We also evaluated the degree of protection of each ecoregion by the differing levels of human use restriction applicable to each site by the PA categories recognised in Brazilian law. We applied a quantitative, spatial approach to address two key questions. Firstly, how does current PA coverage of the Caatinga compare to the 17 % targeted? Secondly, to what extent does current PA coverage meet the Aichi requirement for ecological representation in each Caatinga ecoregion? We also applied a more qualitative approach in an attempt to address a third key question: does the current PA network for Caatinga meet the Aichi requirement for effective management?

Materials and methods

Study area

Our study area belongs mostly to Brazilian semiarid region and its boundary is determined by eight ecoregions of Caatinga, recognised by Velloso et al. (2002Velloso AL, Sampaio EVSB, Pareyn FGC. 2002. Ecorregiões propostas para o bioma da Caatinga. Recife, Associação Plantas do Nordeste, Instituto de Conservação Ambiental The Nature Conservancy do Brasil.). These ecoregions (Fig. 1) extend to all nine states of Brazil’s Northeast region and also encompass a small area of Minas Gerais state. The limits of Caatinga proposed by Velloso et al. (Velloso et al. 2002Velloso AL, Sampaio EVSB, Pareyn FGC. 2002. Ecorregiões propostas para o bioma da Caatinga. Recife, Associação Plantas do Nordeste, Instituto de Conservação Ambiental The Nature Conservancy do Brasil.) differ from those recognised by IBGE (2004)IBGE - Instituto Brasileiro de Geografia e Estatística. 2004. Mapa de biomas do Brasil: primeira aproximação. https://www.ibge.gov.br/geociencias/downloads-geociencias.html. 23 Jun. 2021.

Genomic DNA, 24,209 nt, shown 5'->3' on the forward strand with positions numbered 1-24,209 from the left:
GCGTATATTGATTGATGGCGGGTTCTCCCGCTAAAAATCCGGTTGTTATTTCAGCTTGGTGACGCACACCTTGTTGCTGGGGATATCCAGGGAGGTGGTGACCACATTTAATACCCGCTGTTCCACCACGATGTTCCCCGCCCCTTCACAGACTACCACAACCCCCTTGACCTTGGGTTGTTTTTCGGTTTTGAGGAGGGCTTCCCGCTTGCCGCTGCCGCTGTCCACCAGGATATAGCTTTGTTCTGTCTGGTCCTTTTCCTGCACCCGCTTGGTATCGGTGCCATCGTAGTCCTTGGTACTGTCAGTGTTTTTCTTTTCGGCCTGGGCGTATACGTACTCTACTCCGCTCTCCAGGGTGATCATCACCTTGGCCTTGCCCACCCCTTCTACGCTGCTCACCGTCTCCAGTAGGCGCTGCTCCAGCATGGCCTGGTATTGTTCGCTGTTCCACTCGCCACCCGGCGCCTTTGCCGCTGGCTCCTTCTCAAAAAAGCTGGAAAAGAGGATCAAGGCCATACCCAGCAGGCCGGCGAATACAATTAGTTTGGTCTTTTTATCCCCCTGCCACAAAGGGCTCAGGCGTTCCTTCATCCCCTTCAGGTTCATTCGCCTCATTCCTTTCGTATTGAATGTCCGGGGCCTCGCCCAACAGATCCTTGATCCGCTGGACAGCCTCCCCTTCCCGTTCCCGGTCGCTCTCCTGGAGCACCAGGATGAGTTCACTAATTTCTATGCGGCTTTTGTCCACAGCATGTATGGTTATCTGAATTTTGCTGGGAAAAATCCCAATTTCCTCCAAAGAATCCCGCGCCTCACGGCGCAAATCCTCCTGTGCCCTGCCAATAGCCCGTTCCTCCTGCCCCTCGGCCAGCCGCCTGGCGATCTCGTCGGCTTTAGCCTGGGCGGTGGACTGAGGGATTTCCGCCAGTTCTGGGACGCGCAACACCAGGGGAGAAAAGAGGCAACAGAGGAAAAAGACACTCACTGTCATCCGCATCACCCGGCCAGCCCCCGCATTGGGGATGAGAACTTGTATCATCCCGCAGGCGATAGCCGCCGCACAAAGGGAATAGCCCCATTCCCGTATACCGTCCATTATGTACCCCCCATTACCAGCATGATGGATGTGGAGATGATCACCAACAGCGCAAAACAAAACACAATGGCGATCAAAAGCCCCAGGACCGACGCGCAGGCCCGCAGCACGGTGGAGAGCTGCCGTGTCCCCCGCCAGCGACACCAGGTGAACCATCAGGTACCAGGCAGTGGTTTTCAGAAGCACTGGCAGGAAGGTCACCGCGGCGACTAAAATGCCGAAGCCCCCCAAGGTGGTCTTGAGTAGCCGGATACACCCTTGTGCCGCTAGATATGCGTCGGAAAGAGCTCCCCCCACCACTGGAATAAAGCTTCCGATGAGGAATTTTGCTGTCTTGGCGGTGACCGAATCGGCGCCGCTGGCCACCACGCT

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. Furthermore, Velloso et al.’s (2002)Velloso AL, Sampaio EVSB, Pareyn FGC. 2002. Ecorregiões propostas para o bioma da Caatinga. Recife, Associação Plantas do Nordeste, Instituto de Conservação Ambiental The Nature Conservancy do Brasil. recognition of multiple ecoregions within the Caatinga domain contrasts sharply with the global ecoregion system of Olson et al. (2001Olson DM, Dinerstein E, Wikramanayake ED, et al. 2001. Terrestrial Ecoregions of the World: A New Map of Life on Earth. BioScience 51: 933-938. ) that is more commonly used for evaluating progress towards global targets for protected areas (e.g., Juffe-Bignoli et al. 2014Juffe-Bignoli D, Burgess ND, Bingham H, et al. 2014. Protected Planet Report 2014. Cambridge, UK, UN Environment Programme World Conservation Monitoring Centre - UNEP-WCMC. ; Bacon et al. 2019Bacon E, Gannon P, Stephen S, et al. 2019. Aichi Biodiversity Target 11 in the like-minded megadiverse countries. Journal for Nature Conservation 51: 125723. doi: 10.1016/j.jnc.2019.125723